set.seed(123)
x <- foreach(a=irnorm(4, count=1000), .combine='+') %do% a
x
## [1]   9.097676 -13.106472  14.076261  19.252750

This uses very little memory, since it is equivalent to the following while loop:

set.seed(123)
x <- numeric(4)
i <- 0
while (i < 1000) {
  x <- x + rnorm(4)
  i <- i + 1
}
x
## [1]   9.097676 -13.106472  14.076261  19.252750

This could have been done using the icount function, which generates the values from one to 1000:

set.seed(123)
x <- foreach(icount(1000), .combine='+') %do% rnorm(4)
x
## [1]   9.097676 -13.106472  14.076261  19.252750

but sometimes it’s preferable to generate the actual data with the iterator (as we’ll see later when we execute in parallel).

In addition to introducing the icount function from the iterators package, the last example also used an unnamed argument to the foreach function. This can be useful when we’re not intending to generate variable values, but only controlling the number of times that the R expression is executed.

There’s a lot more that I could say about iterators, but for now, let’s move on to parallel execution.

Parallel Execution

Although foreach can be a useful construct in its own right, the real point of the foreach package is to do parallel computing. To make any of the previous examples run in parallel, all you have to do is to replace %do% with %dopar%. But for the kinds of quick running operations that we’ve been doing, there wouldn’t be much point to executing them in parallel. Running many tiny tasks in parallel will usually take more time to execute than running them sequentially, and if it already runs fast, there’s no motivation to make it run faster anyway. But if the operation that we’re executing in parallel takes a minute or longer, there starts to be some motivation.

Parallel Random Forest

Let’s take random forest as an example of an operation that can take a while to execute. Let’s say our inputs are the matrix x, and the factor y:

x <- matrix(runif(500), 100)
y <- gl(2, 50)

We’ve already loaded the foreach package, but we’ll also need to load the randomForest package:

library(randomForest)
## randomForest 4.6-14
## Type rfNews() to see new features/changes/bug fixes.

If we want want to create a random forest model with a 1000 trees, and our computer has four cores in it, we can split up the problem into four pieces by executing the randomForest function four times, with the ntree argument set to 250. Of course, we have to combine the resulting randomForest objects, but the randomForest package comes with a function called combine that does just that.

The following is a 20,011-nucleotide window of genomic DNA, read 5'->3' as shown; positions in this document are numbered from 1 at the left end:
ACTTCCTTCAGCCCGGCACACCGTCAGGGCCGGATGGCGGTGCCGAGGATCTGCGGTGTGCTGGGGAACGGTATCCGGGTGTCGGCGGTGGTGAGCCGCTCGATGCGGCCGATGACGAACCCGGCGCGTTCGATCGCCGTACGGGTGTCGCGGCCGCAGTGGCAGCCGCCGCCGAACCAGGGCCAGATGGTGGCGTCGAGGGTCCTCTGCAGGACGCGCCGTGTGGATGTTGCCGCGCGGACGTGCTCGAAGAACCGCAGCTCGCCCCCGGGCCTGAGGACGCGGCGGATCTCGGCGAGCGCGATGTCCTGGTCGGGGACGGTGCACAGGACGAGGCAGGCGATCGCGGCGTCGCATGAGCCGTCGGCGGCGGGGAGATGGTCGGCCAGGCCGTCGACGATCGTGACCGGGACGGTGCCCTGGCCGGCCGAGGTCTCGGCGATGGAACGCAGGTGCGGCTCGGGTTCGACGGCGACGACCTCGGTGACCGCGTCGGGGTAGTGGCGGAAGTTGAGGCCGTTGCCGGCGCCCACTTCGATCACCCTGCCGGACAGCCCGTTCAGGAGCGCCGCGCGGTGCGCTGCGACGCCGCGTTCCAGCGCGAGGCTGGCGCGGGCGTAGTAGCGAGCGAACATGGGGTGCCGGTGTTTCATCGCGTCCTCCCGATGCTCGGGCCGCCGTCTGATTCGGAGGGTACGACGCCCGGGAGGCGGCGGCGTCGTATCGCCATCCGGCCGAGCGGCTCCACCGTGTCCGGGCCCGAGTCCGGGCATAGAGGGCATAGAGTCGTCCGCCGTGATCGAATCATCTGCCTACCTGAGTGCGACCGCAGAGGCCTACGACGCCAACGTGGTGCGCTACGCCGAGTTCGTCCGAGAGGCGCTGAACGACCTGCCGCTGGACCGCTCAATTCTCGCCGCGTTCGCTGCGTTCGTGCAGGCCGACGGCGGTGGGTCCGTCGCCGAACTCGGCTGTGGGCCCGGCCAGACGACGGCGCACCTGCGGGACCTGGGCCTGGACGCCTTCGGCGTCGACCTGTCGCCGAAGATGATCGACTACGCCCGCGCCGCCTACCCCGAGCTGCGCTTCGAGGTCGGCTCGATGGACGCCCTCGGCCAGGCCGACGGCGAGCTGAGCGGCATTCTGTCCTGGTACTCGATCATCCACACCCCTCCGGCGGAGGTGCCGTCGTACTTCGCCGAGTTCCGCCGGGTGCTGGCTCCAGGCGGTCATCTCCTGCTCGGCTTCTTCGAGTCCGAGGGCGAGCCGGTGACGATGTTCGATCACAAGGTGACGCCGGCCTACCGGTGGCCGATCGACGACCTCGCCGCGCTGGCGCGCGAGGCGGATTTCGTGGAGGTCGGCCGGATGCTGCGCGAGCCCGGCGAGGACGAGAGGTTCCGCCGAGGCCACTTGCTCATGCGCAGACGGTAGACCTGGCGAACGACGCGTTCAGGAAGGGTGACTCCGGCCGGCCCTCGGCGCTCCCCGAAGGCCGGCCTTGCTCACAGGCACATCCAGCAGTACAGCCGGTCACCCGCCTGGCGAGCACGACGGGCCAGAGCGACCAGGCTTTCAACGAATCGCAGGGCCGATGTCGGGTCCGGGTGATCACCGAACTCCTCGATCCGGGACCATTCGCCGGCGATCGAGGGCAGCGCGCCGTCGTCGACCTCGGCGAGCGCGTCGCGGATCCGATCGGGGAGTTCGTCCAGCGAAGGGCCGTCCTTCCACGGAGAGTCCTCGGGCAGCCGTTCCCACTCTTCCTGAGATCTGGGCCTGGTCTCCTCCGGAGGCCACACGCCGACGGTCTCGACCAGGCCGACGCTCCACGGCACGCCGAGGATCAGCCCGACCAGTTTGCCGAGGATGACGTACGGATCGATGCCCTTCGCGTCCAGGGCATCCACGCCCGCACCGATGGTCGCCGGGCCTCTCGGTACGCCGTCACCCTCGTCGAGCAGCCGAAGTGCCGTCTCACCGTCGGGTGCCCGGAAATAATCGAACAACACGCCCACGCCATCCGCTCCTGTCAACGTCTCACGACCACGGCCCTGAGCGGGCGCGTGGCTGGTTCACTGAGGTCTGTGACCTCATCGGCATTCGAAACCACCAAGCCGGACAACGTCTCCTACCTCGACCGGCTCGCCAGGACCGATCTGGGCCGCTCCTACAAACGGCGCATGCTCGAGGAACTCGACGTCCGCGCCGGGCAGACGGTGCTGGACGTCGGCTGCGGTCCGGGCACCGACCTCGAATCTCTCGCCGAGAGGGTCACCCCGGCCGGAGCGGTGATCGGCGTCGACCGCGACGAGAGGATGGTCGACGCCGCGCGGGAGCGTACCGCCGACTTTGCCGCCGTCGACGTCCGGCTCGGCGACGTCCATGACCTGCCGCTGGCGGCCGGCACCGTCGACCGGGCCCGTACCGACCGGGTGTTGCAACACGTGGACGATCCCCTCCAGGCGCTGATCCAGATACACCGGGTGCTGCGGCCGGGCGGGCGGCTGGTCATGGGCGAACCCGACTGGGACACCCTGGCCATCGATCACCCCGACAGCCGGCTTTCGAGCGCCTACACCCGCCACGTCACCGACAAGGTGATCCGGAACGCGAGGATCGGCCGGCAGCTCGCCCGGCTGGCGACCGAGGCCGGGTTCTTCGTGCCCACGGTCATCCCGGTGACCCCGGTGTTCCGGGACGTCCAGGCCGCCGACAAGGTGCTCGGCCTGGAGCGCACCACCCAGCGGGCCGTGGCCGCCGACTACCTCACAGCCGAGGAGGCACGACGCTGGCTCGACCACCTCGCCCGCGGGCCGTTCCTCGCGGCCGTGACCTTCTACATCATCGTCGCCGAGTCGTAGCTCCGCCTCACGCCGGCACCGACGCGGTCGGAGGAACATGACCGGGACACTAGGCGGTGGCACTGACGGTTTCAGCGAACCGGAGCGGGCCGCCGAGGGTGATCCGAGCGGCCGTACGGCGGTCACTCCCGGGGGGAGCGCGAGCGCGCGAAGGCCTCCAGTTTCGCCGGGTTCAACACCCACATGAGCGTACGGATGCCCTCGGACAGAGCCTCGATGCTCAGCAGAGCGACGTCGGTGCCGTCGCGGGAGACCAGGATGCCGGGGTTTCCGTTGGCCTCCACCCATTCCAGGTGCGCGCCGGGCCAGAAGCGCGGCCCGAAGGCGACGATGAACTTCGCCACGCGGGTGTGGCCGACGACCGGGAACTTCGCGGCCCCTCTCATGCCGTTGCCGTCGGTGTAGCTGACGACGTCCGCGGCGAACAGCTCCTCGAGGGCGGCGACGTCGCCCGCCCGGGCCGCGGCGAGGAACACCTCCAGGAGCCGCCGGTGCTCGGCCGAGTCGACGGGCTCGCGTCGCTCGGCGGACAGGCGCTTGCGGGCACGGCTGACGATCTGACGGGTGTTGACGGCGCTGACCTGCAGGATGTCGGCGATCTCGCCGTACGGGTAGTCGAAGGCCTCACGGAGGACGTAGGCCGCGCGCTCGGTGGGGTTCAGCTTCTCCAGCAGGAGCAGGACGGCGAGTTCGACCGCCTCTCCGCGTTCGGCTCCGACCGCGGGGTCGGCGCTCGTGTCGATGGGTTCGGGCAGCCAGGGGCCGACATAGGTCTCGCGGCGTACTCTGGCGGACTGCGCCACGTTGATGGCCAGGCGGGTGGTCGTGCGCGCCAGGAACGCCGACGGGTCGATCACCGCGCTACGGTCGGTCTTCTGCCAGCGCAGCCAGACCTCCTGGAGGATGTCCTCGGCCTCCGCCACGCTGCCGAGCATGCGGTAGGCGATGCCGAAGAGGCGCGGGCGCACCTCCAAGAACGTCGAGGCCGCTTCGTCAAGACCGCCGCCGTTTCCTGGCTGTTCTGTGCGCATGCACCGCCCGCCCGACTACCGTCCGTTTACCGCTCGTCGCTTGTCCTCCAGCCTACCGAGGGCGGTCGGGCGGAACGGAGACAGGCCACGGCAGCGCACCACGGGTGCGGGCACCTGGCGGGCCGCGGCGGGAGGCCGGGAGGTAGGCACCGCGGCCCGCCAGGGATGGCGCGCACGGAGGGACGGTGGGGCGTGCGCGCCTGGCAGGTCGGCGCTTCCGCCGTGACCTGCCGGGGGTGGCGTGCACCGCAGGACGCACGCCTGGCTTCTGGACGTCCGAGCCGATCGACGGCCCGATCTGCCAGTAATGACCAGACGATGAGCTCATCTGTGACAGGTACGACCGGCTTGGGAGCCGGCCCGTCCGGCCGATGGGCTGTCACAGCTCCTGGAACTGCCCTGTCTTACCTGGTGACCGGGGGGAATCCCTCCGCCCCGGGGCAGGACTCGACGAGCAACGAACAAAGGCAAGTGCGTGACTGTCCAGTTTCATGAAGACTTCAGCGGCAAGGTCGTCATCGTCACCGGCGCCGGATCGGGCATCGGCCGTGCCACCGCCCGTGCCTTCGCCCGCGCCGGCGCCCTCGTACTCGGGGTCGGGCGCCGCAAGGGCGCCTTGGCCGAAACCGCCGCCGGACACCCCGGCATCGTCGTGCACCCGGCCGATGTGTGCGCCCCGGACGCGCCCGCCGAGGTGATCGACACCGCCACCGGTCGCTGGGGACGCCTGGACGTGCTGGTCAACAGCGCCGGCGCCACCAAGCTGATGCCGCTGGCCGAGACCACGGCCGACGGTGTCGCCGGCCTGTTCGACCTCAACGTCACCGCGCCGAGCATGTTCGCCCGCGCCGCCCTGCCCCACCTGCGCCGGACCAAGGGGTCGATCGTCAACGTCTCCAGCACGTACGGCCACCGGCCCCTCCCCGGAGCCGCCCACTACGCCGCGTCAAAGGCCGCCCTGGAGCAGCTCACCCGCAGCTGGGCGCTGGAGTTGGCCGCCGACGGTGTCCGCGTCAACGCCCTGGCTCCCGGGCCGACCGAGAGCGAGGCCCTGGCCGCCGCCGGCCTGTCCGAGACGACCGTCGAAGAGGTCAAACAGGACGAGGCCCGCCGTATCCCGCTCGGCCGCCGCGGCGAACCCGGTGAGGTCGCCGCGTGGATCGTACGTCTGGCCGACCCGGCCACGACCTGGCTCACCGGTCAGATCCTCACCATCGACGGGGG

Let’s do that, but first, we’ll do the work sequentially:

rf <- foreach(ntree=rep(250, 4), .combine=combine) %do%
  randomForest(x, y, ntree=ntree)
rf
## 
## Call:
##  randomForest(x = x, y = y, ntree = ntree) 
##                Type of random forest: classification
##                      Number of trees: 1000
## No. of variables tried at each split: 2

To run this in parallel, we need to change \%do\%, but we also need to use another foreach option called .packages to tell the foreach package that the R expression needs to have the randomForest package loaded in order to execute successfully. Here’s the parallel version:

rf <- foreach(ntree=rep(250, 4), .combine=combine, .packages='randomForest') %dopar%
  randomForest(x, y, ntree=ntree)
rf
## 
## Call:
##  randomForest(x = x, y = y, ntree = ntree) 
##                Type of random forest: classification
##                      Number of trees: 1000
## No. of variables tried at each split: 2

If you’ve done any parallel computing, particularly on a cluster, you may wonder why I didn’t have to do anything special to handle x and y. The reason is that the dopar function noticed that those variables were referenced, and that they were defined in the current environment. In that case %dopar% will automatically export them to the parallel execution workers once, and use them for all of the expression evaluations for that foreach execution. That is true for functions that are defined in the current environment as well, but in this case, the function is defined in a package, so we had to specify the package to load with the .packages option instead.

Parallel Apply

Now let’s take a look at how to make a parallel version of the standard R apply function. The apply function is written in R, and although it’s only about 100 lines of code, it’s a bit difficult to understand on a first reading. However, it all really comes down two for loops, the slightly more complicated of which looks like:

applyKernel <- function(newX, FUN, d2, d.call, dn.call=NULL, ...) {
  ans <- vector("list", d2)
  for(i in 1:d2) {
    tmp <- FUN(array(newX[,i], d.call, dn.call), ...)
    if(!is.null(tmp)) ans[[i]] <- tmp
  }
  ans